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Orian Brook, Dave O’Brien, and Mark Taylor

that it is not just in terms of careers, but even things like tastes are changed by parenting. Parenting has wide-ranging impacts. Our more substantive point from Tasha’s comment is the powerful impact parents have on their children’s connection to culture. This point is grounded in extensive academic literature demonstrating the important role parents play in supporting cultural engagement. 1 In Tasha’s case the pursuit of her own cultural interests is inhibited by the responsibilities of parenthood. Instead her personal cultural participation becomes expressed

in Culture is bad for you
Orian Brook, Dave O’Brien, and Mark Taylor

is a clear relationship between people’s cultural consumption and more general social inequalities. We can show this with England as our example. In England, on average, someone in a high-status job, with a degree, in the higher managerial or professional category, who is female, and living in the South of England, has particularly high engagement in culture. Those in working-class occupations, ethnic minorities, and those without wealth, have significantly less formal cultural engagement as compared to their wealthy, White counterparts. From our analysis we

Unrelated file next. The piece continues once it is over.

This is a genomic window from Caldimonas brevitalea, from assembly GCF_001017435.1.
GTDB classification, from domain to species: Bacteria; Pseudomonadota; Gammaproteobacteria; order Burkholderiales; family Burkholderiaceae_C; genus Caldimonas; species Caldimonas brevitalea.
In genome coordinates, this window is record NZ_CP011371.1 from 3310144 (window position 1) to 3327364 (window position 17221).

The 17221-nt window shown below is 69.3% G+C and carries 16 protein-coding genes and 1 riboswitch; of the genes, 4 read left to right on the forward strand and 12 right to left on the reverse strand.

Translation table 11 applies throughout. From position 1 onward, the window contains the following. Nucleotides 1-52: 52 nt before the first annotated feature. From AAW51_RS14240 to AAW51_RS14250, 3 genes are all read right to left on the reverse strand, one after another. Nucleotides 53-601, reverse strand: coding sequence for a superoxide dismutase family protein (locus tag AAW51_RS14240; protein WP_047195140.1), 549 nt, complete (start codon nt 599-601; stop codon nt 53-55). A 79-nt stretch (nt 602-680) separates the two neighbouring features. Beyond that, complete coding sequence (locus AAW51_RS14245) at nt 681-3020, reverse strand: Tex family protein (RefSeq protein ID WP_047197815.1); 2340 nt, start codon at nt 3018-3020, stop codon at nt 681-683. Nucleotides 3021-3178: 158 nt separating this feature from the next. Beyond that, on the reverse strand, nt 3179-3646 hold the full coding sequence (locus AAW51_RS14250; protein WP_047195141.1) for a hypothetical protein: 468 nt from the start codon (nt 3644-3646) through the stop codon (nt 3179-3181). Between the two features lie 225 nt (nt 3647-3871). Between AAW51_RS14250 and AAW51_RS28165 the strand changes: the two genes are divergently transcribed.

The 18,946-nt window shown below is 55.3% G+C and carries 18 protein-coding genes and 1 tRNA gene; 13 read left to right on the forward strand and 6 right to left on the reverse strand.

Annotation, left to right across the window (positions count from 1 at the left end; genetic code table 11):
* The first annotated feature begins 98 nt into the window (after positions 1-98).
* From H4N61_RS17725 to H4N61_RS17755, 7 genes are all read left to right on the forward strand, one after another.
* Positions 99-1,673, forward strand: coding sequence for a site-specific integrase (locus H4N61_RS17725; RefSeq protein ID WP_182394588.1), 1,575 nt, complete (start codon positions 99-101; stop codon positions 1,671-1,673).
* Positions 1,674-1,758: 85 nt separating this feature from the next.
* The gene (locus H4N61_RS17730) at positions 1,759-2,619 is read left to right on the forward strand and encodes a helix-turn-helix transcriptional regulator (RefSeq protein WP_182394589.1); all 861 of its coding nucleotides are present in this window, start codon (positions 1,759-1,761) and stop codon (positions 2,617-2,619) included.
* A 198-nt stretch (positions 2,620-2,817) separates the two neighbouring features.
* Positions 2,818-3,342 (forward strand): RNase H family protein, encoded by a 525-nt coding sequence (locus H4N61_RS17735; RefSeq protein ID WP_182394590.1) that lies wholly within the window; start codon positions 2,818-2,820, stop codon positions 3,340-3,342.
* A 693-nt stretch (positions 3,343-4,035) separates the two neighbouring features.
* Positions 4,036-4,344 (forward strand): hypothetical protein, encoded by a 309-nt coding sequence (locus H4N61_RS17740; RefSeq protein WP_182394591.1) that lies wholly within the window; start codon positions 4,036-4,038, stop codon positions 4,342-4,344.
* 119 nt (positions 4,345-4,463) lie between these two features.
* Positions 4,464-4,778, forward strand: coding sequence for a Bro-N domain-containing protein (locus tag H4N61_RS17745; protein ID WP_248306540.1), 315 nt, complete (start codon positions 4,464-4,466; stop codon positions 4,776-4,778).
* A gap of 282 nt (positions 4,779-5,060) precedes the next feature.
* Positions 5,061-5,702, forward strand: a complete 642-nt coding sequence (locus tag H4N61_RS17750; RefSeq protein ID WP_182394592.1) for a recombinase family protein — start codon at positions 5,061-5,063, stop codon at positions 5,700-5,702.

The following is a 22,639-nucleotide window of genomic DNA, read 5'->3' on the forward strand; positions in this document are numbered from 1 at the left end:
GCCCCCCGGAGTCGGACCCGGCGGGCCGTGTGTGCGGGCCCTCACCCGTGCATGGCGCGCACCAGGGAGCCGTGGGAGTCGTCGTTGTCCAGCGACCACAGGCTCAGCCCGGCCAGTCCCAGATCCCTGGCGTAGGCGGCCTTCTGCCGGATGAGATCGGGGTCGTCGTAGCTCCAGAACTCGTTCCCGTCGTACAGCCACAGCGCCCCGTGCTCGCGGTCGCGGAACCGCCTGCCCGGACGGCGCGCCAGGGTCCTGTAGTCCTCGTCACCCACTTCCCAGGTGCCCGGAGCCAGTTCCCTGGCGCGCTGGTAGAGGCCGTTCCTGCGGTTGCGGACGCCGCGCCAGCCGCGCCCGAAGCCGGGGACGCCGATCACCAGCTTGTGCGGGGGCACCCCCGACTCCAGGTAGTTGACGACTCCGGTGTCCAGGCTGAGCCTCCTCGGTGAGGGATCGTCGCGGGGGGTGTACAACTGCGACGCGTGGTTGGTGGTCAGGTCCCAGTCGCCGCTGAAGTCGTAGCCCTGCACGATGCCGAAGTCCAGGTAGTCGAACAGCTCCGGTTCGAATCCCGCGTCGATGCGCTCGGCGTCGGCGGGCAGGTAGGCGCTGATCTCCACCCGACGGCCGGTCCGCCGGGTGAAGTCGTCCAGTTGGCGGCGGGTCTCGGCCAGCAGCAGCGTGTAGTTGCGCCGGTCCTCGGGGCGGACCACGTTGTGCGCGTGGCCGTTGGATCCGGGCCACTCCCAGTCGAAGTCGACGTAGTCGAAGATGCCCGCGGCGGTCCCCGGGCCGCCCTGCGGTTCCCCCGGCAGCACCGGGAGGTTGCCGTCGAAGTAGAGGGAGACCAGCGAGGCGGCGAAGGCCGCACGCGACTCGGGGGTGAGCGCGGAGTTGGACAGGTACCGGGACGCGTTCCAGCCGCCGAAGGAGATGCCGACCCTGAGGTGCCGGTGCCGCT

in Culture is bad for you
Orian Brook, Dave O’Brien, and Mark Taylor

is a way to address some of the unequal patterns of cultural engagement. We discuss these in Chapter 4 . The social view of health allows the report to take in a wide range of health effects. It looks across the life course from birth to old age and death, and at place and community level effects. It has a broad view of culture, citing the theorists Raymond Williams 30 and Pierre Bourdieu 31 to establish an anthropological take on culture grounded in cultural engagement and experience. It is similar to Understanding the Value of Arts & Culture . Overall

in Culture is bad for you
Abstract only
Orian Brook, Dave O’Brien, and Mark Taylor

totally unrepresentative of the patterns of cultural engagement in the working-class population. The remaining chapters explain these inequalities by analysing key points in the life course of a cultural worker. They also continue the themes we’ve introduced earlier in the book. Chapter 5 discusses the role of culture in our cultural workers’ childhoods. It shows the role of individualisation of inequalities, along with the problem of seemingly shared experiences. Many of the patterns of inequalities we’ve seen in production and consumption begin in childhood

in Culture is bad for you